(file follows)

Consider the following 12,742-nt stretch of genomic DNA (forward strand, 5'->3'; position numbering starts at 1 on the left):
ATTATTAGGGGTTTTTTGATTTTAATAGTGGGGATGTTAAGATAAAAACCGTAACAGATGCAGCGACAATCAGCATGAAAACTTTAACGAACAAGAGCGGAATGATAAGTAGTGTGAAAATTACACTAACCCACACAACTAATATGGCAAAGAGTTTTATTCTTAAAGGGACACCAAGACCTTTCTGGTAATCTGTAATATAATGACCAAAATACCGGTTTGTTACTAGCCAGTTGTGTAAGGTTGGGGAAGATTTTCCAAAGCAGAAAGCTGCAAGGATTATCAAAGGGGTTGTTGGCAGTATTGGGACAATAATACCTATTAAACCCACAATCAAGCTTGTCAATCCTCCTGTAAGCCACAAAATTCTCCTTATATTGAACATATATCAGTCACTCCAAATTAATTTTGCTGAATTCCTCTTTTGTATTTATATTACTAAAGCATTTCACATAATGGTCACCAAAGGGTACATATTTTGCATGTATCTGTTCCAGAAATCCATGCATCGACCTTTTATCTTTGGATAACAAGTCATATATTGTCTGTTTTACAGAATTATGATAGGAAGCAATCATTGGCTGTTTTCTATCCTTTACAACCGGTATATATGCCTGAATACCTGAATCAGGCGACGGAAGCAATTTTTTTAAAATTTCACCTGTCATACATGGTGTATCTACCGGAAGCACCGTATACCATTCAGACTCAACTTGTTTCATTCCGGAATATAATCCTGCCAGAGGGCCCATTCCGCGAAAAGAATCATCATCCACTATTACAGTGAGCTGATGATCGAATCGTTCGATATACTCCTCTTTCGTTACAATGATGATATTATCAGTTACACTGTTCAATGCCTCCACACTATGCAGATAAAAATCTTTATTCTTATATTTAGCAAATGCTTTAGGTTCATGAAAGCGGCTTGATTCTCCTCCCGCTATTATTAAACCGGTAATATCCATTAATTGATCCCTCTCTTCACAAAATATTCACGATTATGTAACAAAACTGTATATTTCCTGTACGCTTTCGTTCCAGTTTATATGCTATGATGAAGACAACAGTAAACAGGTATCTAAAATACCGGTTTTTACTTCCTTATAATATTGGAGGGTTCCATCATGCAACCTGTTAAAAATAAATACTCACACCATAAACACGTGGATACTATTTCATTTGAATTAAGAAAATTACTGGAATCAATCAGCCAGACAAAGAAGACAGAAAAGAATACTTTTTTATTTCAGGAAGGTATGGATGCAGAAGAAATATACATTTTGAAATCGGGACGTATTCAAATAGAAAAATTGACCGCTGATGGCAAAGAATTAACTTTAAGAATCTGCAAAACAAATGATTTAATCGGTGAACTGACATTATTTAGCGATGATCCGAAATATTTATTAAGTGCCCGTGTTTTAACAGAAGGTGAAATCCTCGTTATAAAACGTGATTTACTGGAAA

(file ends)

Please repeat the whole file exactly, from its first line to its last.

Consider the following 12,742-nt stretch of genomic DNA (forward strand, 5'->3'; position numbering starts at 1 on the left):
ATTATTAGGGGTTTTTTGATTTTAATAGTGGGGATGTTAAGATAAAAACCGTAACAGATGCAGCGACAATCAGCATGAAAACTTTAACGAACAAGAGCGGAATGATAAGTAGTGTGAAAATTACACTAACCCACACAACTAATATGGCAAAGAGTTTTATTCTTAAAGGGACACCAAGACCTTTCTGGTAATCTGTAATATAATGACCAAAATACCGGTTTGTTACTAGCCAGTTGTGTAAGGTTGGGGAAGATTTTCCAAAGCAGAAAGCTGCAAGGATTATCAAAGGGGTTGTTGGCAGTATTGGGACAATAATACCTATTAAACCCACAATCAAGCTTGTCAATCCTCCTGTAAGCCACAAAATTCTCCTTATATTGAACATATATCAGTCACTCCAAATTAATTTTGCTGAATTCCTCTTTTGTATTTATATTACTAAAGCATTTCACATAATGGTCACCAAAGGGTACATATTTTGCATGTATCTGTTCCAGAAATCCATGCATCGACCTTTTATCTTTGGATAACAAGTCATATATTGTCTGTTTTACAGAATTATGATAGGAAGCAATCATTGGCTGTTTTCTATCCTTTACAACCGGTATATATGCCTGAATACCTGAATCAGGCGACGGAAGCAATTTTTTTAAAATTTCACCTGTCATACATGGTGTATCTACCGGAAGCACCGTATACCATTCAGACTCAACTTGTTTCATTCCGGAATATAATCCTGCCAGAGGGCCCATTCCGCGAAAAGAATCATCATCCACTATTACAGTGAGCTGATGATCGAATCGTTCGATATACTCCTCTTTCGTTACAATGATGATATTATCAGTTACACTGTTCAATGCCTCCACACTATGCAGATAAAAATCTTTATTCTTATATTTAGCAAATGCTTTAGGTTCATGAAAGCGGCTTGATTCTCCTCCCGCTATTATTAAACCGGTAATATCCATTAATTGATCCCTCTCTTCACAAAATATTCACGATTATGTAACAAAACTGTATATTTCCTGTACGCTTTCGTTCCAGTTTATATGCTATGATGAAGACAACAGTAAACAGGTATCTAAAATACCGGTTTTTACTTCCTTATAATATTGGAGGGTTCCATCATGCAACCTGTTAAAAATAAATACTCACACCATAAACACGTGGATACTATTTCATTTGAATTAAGAAAATTACTGGAATCAATCAGCCAGACAAAGAAGACAGAAAAGAATACTTTTTTATTTCAGGAAGGTATGGATGCAGAAGAAATATACATTTTGAAATCGGGACGTATTCAAATAGAAAAATTGACCGCTGATGGCAAAGAATTAACTTTAAGAATCTGCAAAACAAATGATTTAATCGGTGAACTGACATTATTTAGCGATGATCCGAAATATTTATTAAGTGCCCGTGTTTTAACAGAAGGTGAAATCCTCGTTATAAAACGTGATTTACTGGAAA